Nearly two years ago, I wrote an article, "Remembering Roy," as a eulogy to my Iraqi interpreter, Mohammed, who I loved like a younger brother. Though it was edited from the published version of the story, the last time I spoke to Roy, as my platoon was preparing to leave Baghdad, he told me, "I'm scared." I'd never seen him express himself so openly or express anything but teenage bravado. I felt very selfish -- ashamed of my joy for having completed my tour of duty, powerless to fight a bureaucratic rule that prevented me from bringing Roy to America before he had completed a year of service.
The creed I swore to uphold as a Ranger reads in part, "Never shall I fail my comrades." Yet, as I stood before Roy on that dark night in Baghdad, his over-sized boots stubbing the gravel outside the trailers where we slept, I felt like I was failing him -- my country was failing him -- by leaving him behind when he had given himself to us so completely. When I learned of his death several months later, the guilt was all consuming.
For two years, my guilt prevented me from writing his story; the words were tangled in a web of powerful emotions that I navigated all too slowly. But, thanks to two wonderful teachers in Boston, Thomas Delong and Michelle Seaton, I was able to tell Roy's story, so that my men would be able to remember him and so the world would know that he had character and honor. I will always treasure the hundreds of responses I received from readers. The responses affirmed our common humanity.
One of those readers, Colonel Dan Vannatter, helped me identity the contracting company that employed Roy. In January, 2011, almost three years to the day that Roy was killed, I called a phone number, the only contact information on file with the contracting company. After several rings, Roy's mother answered the phone.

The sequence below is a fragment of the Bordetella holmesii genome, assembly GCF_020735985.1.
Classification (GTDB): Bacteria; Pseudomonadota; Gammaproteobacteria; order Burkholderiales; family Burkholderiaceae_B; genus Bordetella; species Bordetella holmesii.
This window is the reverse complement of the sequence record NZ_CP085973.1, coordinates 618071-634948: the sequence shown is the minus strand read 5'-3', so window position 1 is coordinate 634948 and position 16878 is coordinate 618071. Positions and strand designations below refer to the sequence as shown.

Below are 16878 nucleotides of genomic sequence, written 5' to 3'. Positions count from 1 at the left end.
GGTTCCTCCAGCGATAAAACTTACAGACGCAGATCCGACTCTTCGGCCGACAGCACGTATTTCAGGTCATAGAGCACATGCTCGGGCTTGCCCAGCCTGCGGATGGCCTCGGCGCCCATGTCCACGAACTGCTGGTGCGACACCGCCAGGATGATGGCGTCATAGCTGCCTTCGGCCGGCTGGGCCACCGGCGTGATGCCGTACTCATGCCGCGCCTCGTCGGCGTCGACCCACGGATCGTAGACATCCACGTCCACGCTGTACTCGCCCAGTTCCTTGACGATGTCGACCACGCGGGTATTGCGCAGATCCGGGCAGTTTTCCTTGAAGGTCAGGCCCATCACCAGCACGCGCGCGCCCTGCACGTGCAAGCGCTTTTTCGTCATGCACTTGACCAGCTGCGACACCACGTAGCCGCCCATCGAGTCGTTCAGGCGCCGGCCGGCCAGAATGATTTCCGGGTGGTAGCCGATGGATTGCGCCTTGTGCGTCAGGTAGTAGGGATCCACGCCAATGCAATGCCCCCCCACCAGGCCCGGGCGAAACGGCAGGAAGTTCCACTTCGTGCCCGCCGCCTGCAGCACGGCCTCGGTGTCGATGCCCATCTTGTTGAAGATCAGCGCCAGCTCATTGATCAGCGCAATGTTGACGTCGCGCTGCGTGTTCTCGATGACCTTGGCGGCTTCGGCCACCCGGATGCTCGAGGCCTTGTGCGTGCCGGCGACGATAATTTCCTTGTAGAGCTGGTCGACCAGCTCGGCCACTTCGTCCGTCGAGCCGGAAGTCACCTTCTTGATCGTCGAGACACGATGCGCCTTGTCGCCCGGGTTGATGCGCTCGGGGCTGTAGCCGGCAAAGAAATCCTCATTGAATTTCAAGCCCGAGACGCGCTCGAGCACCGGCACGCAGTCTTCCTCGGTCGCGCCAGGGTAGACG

Roy's mother and father, a college-aged brother, and a teenage sister (names withheld for safety issues) are all alive, though not safe, in Baghdad. With the help of two UC-Berkeley law students, Matthew Pelnar (a former marine corp captain) and Arusha Gordon, along with Wynne Cathcart, a partner at Morrison Foerster, we have been able to process visa applications for each of Roy's family members. I know that bringing Roy's family to America is what he would want.
At one point, we thought that the family was going to arrive in the U.S. last December. Each family member had completed interviews and medical screenings at the embassy and we thought that we were home free. They want to come to Virginia to live near me, and I was getting ready to help them make the transition. Unfortunately, that is not the case.
Roy's family is currently in a state of limbo as the case is pending a background check for the family members. His mother is understandably bitter about the long delay. She rightly wonders why, "she and her family are being treated like terrorists." In fact, after Roy's death, the guards at the Green Zone refused to let the family into the hospital in order to claim his body. The indignities that the family has endured in the wake of Roy's death are many.
We can do something about it. With the help of Morrison Foerster, I've established a trust fund for Roy's family. They sold everything they had in Iraq back in December when they thought they were coming to Virginia. Now, they are running out of money. We desperately need your help.
Donations may be sent to:
Mohammed A. A. A. Family Trust (make out checks or money orders to this name)
C/O Blake Hall
7927 Jones Branch Drive
McLean, VA 22102
Bank of America
3 Dupont Circle NW
Washington, DC 20036
Mohammed A. A. A. Family Trust
Paper/Electronic Routing: 051000017
Wire Routing: 026009593
A support group for the American soldiers killed with Roy can be found on Facebook at: http://www.facebook.com/pages/Sinsil-Seven/181921918497606
Blake Hall is a former army captain and a member of the army Rangers. He led a scout platoon in Iraq from July 2006 to September 2007. His military awards include two bronze stars with one "V" device for valor in combat. He graduated from Harvard Business School and co-founded TroopSwap, a platform for the military community.
Thomas E. Ricks covered the U.S. military for the Washington Post from 2000 through 2008.